Notes and Editorial Reviews
The Quartetto di Cremona have completed another stage in their adventurous journey through the cosmos of Beethoven's String Quartets, visiting the Quartet in G major from the Op. 18 set and the last of the Op. 59 Quartets. The performance culture and market for the string quartet in the late eighteenth century was markedly different to that of later times: the young Beethoven wrote his Quartets Op. 18 for amateurs. The G major Quartet, the second in the collection, was one such work that could bemastered by talented aristocrats and bourgeois connoisseurs - which is not tosay that its complexities or musical challenges are in any way diminished. With the so-called "Razumovsky" Quartets,the string quartet reached adulthood. And one
only needs to compare the technical and intellectual demands of Op. 59 to contemporary works (such as the quartets of the young Franz Schubert) in order to recognise that Beethoven no longer composed for able amateurs, but for highly professional specialists.This becomes particularly obvious in the finale, an extended and extremely virtuosic fugue. The Quartetto di Cremona have combined these two works from Beethoven's early and middle periods for the seventh volume in their Complete Beethoven String Quartets recording series. Both works end with an "earworm" - one in the classical spirit and one in the form of a rapid fugue - finale furioso!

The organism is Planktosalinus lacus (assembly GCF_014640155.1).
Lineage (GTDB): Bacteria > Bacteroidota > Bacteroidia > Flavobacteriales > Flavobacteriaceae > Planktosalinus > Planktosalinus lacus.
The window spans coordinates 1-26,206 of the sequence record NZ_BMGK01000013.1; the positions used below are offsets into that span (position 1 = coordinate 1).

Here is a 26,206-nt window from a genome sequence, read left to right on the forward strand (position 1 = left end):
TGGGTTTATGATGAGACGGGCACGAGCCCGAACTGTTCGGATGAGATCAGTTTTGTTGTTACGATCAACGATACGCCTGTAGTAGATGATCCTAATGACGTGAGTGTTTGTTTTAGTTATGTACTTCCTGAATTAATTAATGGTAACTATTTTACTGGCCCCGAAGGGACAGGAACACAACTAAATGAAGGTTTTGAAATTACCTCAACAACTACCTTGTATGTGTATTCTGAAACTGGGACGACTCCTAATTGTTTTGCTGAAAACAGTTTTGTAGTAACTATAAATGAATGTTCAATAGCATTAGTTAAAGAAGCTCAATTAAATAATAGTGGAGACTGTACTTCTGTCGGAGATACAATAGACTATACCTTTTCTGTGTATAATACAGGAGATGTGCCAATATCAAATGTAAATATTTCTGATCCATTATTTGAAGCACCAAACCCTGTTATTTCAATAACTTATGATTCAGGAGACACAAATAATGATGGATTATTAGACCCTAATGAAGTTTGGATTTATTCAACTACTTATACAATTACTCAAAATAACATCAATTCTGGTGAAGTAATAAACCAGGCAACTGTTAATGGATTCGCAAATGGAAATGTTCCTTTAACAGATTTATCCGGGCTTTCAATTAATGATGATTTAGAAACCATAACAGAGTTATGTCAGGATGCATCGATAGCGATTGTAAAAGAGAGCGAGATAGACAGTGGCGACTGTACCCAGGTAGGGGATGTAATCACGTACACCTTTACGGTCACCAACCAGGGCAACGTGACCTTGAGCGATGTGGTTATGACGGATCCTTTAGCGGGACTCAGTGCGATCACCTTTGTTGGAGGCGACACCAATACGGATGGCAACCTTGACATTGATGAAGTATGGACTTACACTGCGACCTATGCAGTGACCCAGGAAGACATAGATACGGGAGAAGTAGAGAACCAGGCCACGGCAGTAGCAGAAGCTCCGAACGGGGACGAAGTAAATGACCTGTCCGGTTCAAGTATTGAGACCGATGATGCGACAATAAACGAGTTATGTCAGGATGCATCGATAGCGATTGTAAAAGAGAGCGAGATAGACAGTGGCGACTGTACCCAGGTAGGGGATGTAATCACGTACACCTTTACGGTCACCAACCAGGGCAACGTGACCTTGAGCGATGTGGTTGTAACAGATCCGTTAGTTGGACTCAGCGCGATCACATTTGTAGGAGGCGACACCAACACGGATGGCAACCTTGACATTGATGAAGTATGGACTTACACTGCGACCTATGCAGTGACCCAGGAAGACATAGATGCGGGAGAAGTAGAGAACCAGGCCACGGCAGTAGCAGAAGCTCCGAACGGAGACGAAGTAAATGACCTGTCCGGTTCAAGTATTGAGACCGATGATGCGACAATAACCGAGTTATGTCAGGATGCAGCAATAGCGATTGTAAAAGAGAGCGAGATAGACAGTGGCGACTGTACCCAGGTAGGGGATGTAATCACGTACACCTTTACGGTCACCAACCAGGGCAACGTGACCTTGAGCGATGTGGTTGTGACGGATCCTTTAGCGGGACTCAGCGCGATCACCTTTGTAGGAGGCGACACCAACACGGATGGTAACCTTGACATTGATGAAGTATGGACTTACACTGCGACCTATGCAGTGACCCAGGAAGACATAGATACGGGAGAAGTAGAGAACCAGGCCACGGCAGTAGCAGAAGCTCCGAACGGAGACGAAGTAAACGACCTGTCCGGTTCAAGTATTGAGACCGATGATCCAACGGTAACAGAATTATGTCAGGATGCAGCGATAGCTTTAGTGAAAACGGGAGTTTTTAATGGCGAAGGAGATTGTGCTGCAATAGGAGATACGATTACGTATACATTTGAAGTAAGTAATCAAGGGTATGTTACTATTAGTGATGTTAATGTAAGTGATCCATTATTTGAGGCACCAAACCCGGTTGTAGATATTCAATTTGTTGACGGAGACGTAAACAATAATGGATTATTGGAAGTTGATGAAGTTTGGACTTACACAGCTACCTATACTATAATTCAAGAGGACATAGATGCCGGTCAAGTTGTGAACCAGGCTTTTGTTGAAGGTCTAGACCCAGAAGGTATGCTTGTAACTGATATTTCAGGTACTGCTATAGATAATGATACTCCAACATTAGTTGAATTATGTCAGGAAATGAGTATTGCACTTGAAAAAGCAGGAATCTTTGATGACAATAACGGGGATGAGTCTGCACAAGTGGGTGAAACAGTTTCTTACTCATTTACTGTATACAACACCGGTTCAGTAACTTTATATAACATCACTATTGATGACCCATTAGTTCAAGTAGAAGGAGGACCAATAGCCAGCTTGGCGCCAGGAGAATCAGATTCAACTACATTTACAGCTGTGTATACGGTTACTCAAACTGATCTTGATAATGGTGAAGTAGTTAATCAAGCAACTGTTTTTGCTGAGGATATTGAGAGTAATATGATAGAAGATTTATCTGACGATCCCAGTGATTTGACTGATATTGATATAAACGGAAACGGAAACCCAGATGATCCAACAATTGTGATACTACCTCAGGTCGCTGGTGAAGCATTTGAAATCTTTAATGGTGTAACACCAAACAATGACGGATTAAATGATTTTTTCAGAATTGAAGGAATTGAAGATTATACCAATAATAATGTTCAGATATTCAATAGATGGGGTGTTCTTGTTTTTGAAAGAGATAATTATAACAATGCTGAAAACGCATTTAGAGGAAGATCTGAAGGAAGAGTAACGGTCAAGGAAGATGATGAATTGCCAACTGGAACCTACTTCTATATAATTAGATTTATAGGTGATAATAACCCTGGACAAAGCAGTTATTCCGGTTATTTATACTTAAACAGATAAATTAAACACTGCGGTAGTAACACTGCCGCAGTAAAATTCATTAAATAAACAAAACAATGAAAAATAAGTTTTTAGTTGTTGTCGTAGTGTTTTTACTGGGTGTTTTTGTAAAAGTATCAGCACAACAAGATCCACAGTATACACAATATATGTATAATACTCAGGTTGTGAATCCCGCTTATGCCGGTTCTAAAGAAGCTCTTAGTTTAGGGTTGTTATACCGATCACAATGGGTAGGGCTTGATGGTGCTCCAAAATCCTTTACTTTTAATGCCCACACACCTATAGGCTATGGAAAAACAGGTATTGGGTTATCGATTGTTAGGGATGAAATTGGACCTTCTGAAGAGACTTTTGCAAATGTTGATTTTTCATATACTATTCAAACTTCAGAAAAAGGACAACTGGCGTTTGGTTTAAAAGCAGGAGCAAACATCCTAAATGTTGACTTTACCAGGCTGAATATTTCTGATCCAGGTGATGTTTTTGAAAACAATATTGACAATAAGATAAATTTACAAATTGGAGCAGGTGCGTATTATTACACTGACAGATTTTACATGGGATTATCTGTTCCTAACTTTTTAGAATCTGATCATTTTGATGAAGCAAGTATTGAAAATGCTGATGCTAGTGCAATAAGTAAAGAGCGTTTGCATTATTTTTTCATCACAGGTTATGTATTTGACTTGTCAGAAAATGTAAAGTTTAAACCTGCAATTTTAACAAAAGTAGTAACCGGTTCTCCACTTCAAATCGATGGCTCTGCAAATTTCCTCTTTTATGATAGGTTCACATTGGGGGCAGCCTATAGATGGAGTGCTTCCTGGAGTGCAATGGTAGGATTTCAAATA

The Quartetto di Cremona’s ongoing Beethoven cycle has particularly impressed me for its visceral excitement and pulsating energy…[they demonstrate] consummate mastery of soft mysterious playing, experienced here to best advantage in the unexpectedly veiled sounds they conjure up.
– BBC Music Magazine Read less
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